The net effect is a misunderstood, and so missed, opportunity. As I see it, that opportunity is to address, not just rhetorically but actively, a profoundly important question -- posed by Easterly and quoted at the start of this post -- about the limits of empathy.

Related posts:
> Where every day is career day
> Experiential scenarios on video
Today at Tomorrowland: yesterday's future
> Visit Venice, see Baghdad

(via Perspective 2.0, "Taking experience design too far?")

Tuesday, February 10, 2009


"Evidencing": a 02003 slideshow by service design consultants live|work features a fragment of press coverage about a hypothetical "Timebank" service offered by their client, Orange, in 02014

Some months ago, an old post at Victor Lombardi's blog Noise Between Stations (previously mentioned here) led me to a piece at Worldchanging about "Future-making", in which Alex Steffen started on a kind of catalogue of "available tools for making better futures". One of his headings was "Design and prototyping" and it contained a link to an earlier note, back in May 02005, about "Evidencing".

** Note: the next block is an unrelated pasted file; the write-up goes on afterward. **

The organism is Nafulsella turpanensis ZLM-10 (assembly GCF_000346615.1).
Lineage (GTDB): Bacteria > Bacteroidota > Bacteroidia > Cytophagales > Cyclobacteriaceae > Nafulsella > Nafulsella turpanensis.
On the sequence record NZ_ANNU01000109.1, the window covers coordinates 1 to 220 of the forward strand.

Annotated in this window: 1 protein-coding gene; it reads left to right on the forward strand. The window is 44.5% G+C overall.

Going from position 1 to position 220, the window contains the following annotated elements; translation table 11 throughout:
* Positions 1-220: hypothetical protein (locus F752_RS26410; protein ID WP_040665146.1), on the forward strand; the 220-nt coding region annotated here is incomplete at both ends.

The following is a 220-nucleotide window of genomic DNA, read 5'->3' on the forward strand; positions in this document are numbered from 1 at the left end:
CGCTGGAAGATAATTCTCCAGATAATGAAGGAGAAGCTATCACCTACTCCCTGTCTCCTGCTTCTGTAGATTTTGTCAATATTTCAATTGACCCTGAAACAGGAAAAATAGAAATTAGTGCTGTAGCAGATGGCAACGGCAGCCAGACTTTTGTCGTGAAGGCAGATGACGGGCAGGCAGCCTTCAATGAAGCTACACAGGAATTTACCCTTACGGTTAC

This is a practice, pioneered by British "service design" firm live|work, whereby the various components of a proposed service design may be rendered in tangible form (unlike in product design, such prototyping is neither obvious nor typical as a stage in creating services). The Worldchanging article pointed to a live|work case study conducted for multinational communications company Orange:

The live|work team developed a range of artefacts -- the touch-points of services, such as magazine articles, packaging, web sites, newspaper advertisements, letters and television news items -- that animated the assumptions and differences in strategic outlook uncovered from within the business.

These artefacts acted as 'tangible evidence' of future service touch-points, and were used as discussion points and provocations for the Innovations team.

Product manufacturers use form models and prototypes to represent concepts and aid the decision-making process. Service companies often lack equivalent tools and processes, as there is no single product to focus on. Although services themselves are intangible they are accessed and experienced through a number of touch-points. By creating 'concept touchpoints' that act as evidence we are able to bring the service experience into the decision making process.